Tasting Japanese delicacies at Kiriko- Los Angeles

Flamingo tongues and peacock breasts were once highly prized dishes in ancient Rome, praised for their exotic and rare quality and served at extravagant banquets for royalty.  If that sounds weird to you, think of what people all over the world are eating today or were eating until recently: bird’s nest soup and shark fin in China, ant larvae in Mexico, fried tarantulas in Cambodia, casu marzu (live maggot cheese) in Sardinia, puffin hearts in Iceland, and little birds in France called ortolan drowned in Armagnac and eaten whole, crunchy bones and all, many of which are now illegal (and you thought that foie gras, caviar and truffles were haute!).

Japan also joins that list with poisonous puffer fish, horse sashimi and whale meat, all of which I have had and are delicious.  Of the many unique foods that Japan is known for, there are 3 that are considered to be the 三大珍味, or the ‘three delicacies’- uni (sea urchin), karasumi (bottarga or mullet roe) and konowata (sea cucumber intestines).

I love all three delicacies, and often bring karasumi and konowata back from my annual trips to Japan.  Both usually hold up in the fridge for a couple of weeks at most, so I make a beeline for Kiriko, my favorite restaurant in Los Angeles where I only entrust head chef Ken Namba to prepare my prized products.  Kiriko is my special go-to restaurant in Los Angeles for its delicious food, amazing service and consistency of high quality dishes.  For the last 12 years this has been my culinary haven and Chef Namba, who grew up in Tsukiji, understands exactly what to do with these delicacies.

Konowata, sea cucumber intestines, come in a small glass jar.  Amber colored with a slimy consistency resembling snot and an intense saline pungency that some may characterize as putrid, these lovely aquatic treats are incredibly difficult to make. Only a small amount of intestines can be extracted per sea cucumber, and a small jar worth the equivalent of 50 intestines can fetch a high price, especially the longer the intestines.  Chef Namba chopped up the konowata and tossed them with cubed yamaimo (Japanese mountain yams) for added gooey and slimy texture.  Julienned fresh wasabi with a mild kick mellowed out the brininess of the intestines to compose a well balanced appetizer that went extremely well with chilled Hakkaisan.

Baby baigai, also called ivory shells or babylonia spirata, are sea snails that at Kiriko, were stewed in a soy sauce and sugar broth for a nibitashi dish.  Toothpicks were used to wiggle its flesh out of its corkscrew shell and eat whole, a process which can be technically challenging, tedious, and ‘high work- low yield’ as my friend Josh mourned, although each small bite of these slippery little critters were worth it.

Another jarred delicacy that I recently brought back from Japan was shuto, made with pickled entrails (mostly stomach) of skipjack tuna (katsuo).  The pink entrails are brined for 6 months in sake, honey and mirin and have a characteristic salty and musty flavor that sake drinkers love.  In fact, shuto 酒盗 literally means ’to steal sake’, as its unique saltiness and taste make one want to drink more sake.  The one I brought was a low sodium version although still quite intense in fishiness; it was prepared with grated daikon radish, squid sashimi, yuzu kosho and a sprinkling of chopped scallions.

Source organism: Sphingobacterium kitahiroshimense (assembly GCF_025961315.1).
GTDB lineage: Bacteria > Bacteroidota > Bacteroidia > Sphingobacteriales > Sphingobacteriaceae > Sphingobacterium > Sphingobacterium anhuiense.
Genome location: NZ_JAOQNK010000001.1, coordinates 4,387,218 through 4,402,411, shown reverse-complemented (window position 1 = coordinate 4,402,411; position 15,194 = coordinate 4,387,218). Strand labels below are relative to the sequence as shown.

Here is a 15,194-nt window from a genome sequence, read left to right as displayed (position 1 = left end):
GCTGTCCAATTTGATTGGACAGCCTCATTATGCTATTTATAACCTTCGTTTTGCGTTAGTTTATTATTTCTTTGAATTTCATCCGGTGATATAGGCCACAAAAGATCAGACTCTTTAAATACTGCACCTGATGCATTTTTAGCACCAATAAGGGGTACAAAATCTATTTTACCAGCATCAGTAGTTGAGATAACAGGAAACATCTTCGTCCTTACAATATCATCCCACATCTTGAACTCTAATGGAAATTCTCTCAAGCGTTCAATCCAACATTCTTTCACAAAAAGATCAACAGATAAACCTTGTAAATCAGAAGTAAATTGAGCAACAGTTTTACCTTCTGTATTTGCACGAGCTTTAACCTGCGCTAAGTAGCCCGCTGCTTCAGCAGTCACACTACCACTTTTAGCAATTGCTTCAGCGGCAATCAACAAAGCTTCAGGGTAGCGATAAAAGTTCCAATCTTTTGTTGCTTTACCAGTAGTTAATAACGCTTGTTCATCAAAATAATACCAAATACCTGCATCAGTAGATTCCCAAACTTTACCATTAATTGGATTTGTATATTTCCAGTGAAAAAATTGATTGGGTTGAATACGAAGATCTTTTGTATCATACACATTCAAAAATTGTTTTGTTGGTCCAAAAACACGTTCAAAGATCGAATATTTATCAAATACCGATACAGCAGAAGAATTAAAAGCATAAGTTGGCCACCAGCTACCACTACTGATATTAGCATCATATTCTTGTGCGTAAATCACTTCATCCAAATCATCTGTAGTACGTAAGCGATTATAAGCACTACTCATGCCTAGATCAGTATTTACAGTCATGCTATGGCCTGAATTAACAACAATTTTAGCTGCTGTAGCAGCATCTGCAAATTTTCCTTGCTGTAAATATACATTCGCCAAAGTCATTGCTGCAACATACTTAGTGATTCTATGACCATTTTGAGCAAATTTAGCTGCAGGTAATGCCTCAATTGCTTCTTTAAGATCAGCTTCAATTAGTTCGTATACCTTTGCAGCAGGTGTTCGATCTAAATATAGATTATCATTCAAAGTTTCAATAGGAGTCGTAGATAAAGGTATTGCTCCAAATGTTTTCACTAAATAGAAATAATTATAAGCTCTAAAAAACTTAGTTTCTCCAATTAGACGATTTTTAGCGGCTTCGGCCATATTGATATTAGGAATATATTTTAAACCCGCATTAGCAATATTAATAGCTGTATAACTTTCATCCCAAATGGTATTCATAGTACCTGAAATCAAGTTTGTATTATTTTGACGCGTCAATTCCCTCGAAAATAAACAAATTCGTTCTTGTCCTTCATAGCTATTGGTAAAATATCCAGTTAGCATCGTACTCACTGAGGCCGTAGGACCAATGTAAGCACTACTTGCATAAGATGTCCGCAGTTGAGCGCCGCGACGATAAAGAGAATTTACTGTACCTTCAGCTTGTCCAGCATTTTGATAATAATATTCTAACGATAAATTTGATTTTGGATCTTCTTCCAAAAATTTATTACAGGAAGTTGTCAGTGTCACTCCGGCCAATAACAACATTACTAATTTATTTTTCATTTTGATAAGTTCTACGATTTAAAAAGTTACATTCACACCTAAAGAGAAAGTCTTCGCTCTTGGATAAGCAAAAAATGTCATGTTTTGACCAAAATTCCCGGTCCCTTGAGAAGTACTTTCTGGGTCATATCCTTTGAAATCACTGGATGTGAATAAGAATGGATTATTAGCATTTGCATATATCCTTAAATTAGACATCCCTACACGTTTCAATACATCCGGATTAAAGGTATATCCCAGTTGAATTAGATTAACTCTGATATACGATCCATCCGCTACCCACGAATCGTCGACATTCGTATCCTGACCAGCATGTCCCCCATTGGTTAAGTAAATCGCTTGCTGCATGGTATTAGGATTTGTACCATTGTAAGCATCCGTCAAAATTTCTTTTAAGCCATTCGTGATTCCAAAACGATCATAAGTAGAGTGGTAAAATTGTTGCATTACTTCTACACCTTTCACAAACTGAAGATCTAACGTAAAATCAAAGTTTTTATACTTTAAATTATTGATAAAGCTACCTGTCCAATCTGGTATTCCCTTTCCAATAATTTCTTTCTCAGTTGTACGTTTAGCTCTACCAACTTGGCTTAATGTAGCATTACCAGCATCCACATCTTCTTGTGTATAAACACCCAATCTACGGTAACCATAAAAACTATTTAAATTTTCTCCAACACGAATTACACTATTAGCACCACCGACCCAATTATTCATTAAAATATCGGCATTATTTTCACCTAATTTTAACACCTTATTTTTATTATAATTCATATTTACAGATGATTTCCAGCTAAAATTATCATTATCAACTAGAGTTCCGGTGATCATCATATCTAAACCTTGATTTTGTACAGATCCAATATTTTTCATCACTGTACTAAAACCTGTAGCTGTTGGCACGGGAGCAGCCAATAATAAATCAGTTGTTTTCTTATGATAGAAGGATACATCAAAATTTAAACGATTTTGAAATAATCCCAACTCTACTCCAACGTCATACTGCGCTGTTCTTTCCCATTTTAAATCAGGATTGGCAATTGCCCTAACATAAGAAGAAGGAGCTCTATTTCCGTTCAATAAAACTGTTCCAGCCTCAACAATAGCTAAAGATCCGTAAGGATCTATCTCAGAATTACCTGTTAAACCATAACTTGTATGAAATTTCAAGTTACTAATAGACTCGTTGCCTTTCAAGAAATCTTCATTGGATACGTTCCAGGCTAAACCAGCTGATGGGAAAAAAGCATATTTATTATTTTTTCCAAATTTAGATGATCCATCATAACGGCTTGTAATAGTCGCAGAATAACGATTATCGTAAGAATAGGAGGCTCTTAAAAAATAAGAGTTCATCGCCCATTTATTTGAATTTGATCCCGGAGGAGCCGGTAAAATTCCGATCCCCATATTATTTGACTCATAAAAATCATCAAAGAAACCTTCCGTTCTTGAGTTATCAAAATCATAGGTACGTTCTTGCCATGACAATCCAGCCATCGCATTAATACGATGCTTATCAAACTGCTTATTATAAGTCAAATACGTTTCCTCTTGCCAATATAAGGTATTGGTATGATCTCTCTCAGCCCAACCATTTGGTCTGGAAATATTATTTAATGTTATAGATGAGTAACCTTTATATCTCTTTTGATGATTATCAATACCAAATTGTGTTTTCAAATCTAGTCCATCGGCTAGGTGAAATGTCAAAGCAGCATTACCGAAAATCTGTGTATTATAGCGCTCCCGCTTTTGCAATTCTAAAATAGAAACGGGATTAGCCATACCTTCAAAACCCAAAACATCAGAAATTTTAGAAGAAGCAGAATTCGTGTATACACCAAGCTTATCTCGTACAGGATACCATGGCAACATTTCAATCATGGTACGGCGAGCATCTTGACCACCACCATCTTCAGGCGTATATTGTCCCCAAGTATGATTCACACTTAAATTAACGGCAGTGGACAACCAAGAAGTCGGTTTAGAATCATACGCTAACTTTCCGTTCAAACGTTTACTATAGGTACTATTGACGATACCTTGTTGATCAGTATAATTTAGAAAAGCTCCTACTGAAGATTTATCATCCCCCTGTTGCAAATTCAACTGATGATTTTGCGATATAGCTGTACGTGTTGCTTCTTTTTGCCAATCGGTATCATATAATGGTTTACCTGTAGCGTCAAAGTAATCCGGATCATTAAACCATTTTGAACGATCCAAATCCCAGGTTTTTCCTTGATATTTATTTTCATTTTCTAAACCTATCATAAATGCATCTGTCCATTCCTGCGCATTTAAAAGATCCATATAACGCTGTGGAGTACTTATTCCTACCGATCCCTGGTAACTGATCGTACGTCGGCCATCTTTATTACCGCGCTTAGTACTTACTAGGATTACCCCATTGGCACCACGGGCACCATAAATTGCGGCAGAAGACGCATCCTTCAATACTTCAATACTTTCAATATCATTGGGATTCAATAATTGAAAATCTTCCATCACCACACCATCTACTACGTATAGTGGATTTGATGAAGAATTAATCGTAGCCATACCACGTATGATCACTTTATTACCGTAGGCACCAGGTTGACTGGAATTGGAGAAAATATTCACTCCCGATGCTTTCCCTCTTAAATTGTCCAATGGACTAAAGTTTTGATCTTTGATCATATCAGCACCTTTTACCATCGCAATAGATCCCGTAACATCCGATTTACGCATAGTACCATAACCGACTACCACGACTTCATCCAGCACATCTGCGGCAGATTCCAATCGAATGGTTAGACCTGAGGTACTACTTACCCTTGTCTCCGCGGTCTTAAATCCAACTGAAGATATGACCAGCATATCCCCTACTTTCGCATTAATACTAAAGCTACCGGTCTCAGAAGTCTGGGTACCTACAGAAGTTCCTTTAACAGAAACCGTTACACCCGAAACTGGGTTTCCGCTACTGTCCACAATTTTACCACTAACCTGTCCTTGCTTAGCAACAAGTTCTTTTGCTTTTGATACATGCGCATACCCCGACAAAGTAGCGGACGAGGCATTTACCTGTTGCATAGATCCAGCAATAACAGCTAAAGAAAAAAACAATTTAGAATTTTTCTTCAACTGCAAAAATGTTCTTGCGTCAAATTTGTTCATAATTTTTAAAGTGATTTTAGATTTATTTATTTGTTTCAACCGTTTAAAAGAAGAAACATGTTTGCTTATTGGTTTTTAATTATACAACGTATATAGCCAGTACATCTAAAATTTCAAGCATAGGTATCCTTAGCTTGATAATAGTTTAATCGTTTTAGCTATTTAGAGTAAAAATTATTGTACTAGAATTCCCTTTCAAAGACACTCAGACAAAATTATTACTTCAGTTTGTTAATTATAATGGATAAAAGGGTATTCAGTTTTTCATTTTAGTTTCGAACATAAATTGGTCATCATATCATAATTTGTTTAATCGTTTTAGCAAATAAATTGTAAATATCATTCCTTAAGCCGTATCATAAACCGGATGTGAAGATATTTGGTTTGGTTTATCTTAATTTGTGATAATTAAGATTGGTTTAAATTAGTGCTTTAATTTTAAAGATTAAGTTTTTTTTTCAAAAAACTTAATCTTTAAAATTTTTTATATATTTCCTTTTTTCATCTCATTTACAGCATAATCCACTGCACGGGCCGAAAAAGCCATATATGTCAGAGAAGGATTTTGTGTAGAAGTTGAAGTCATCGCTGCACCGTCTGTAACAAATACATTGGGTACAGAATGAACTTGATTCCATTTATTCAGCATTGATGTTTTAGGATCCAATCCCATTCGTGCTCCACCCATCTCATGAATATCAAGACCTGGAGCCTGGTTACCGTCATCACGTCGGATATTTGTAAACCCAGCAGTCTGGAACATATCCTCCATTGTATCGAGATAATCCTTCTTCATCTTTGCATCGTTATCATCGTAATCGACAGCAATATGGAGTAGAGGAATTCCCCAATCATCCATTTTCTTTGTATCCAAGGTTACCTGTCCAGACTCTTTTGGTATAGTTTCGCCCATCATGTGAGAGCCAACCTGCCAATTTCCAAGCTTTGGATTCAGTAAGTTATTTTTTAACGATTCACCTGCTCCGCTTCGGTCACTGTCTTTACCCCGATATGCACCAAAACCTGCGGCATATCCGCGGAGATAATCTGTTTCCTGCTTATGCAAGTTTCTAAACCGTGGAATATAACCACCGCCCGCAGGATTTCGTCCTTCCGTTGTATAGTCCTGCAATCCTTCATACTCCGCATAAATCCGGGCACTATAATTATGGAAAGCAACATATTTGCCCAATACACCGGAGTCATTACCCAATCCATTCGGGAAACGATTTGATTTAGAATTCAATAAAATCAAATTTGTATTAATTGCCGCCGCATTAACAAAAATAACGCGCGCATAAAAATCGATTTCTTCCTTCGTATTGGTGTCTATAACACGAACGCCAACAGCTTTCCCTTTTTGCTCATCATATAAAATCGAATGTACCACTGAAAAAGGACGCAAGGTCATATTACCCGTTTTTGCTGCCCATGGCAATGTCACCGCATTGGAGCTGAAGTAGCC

Sea cucumber ovaries, which are called konoko or kuchiko in Japanese, are even more of a rare delicacy than the intestines because only a minute amount can be extracted per animal.  A dried version called hoshiko that I brought to Chef Namba was simply heated for a few seconds over an open flame and torn into bite sized pieces.  These small pieces are meant to be chewed slowly for as long as possible to extract its intense brininess and release its ocean aromas all throughout the palate.

A wet version of sea cucumber ovaries sold in a jar that I recently brought back from Japan had a beautiful bright saffron hue and a more delicate and sweet flavor compared to the dried version.  These were beautifully draped over pickled cucumbers at Kiriko, a delectable preparation of balanced flavors and wonderful aromas that perfectly complemented a light floral sake.

Chef Namba served the wet sea cucumber ovaries with uni gohan, a comforting bowl of warm rice infused with the rich buttery flavors of sea urchin.

Karasumi, made from salted and dried mullet roe, is well known by Italians as bottarga where it makes frequent appearances in pasta dishes.  The Japanese version is moist and meaty, for we like to slice it thin and eat it straight, while I find the Italian version to be more salty, flat, dry and brittle, making it ideal for grating. It is easy to find these prized delicacies in select markets and department stores, although they are very expensive.  Such delicious ocean treasures are best enjoyed with a glass of cold sake and a little magic from Chef Namba, like the sliced daikon radish and mizuna salad tossed with generous karasumi crumbles, bursting with crisp textures and refreshing flavors.

On another plate Chef Namba coated warm tender satoimo (Japanese taro) with grated karasumi, a simple and delicious preparation served alongside slices of toasted karasumi.